How is MACH related to Composable Commerce?

A common question is the difference between MACH and Composable Commerce. MACH is a marketing acronym for the following technology: Microservices, API, Cloud-Native, and Headless. One of the key tenets of Composable Commerce is Modular Architecture, this is where MACH comes into play as the underlying back-end technology of a Composable Commerce approach.

Microservice vs. Packaged Business Capability


Two other terms relevant to Composable Commerce architecture but often confused are Microservices and Packaged Business Capabilities (PBCs). Microservices are small applications built around specific business functionality decoupled from other pieces of your commerce platform. Their independence and dedicated APIs allow them to integrate with various touchpoints and be scaled, updated, and removed without impacting site performance, the database, or code of your platform. PBCs are components representing a defined business capability. An example of a PBC is a virtual shopping cart.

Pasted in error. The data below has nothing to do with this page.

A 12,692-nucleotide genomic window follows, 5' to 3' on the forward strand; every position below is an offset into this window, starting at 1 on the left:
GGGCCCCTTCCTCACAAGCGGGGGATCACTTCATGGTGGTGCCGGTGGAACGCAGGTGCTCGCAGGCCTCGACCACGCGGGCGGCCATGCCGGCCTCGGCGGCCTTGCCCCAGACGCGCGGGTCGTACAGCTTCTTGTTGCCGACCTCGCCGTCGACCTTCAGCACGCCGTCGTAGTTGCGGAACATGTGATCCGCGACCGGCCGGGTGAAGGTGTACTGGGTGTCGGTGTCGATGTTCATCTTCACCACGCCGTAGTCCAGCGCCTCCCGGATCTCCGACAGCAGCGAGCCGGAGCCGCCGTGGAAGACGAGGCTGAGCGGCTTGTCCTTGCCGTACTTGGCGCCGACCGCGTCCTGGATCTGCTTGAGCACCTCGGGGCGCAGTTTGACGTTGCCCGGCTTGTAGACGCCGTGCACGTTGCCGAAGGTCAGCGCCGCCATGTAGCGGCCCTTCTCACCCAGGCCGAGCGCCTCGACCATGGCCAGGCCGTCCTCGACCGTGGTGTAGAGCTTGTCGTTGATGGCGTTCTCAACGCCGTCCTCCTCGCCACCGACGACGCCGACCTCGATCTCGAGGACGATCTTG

PBC = Virtual shopping cart

Microservice = The means of connecting services to each other is needed. Microservices, aka microservice architecture, structures an application as a collection of independent services around a business domain.

The key to establishing a relationship between microservices and PBCs is to understand that microservices are an architecture that defines how you break down the application into services. Packaged business solutions are the building blocks for applications or suites. The business capabilities model informs the composition of the microservices, which in turn breaks down the application into manageable chunks. Microservices and PBCs are key in the execution of a composable commerce solution. Microservices are required in the design and construction of the application you’re creating to carry out the greater task of the PBC.

Microservices provide faster go to market solutions. With the flexibility to develop independently of the front and back ends there is less risk and quicker implementation. Future upgrades become a la carte, so you iterate faster.

Instead of implementing a feature-rich platform that won’t fully be utilized, microservices architecture offers the flexibility to purchase, implement, and use the functionalities and features you need right now.

The Benefits of the Composable Commerce Approach


Control - Launch unique, brand-centric experiences according to your specific requirements. No more one-size-fits-all, out-of-the-box functionality. There isn’t a need for costly solutions requiring specialized skillsets and long timelines. You have more freedom and control to make changes as your business scales.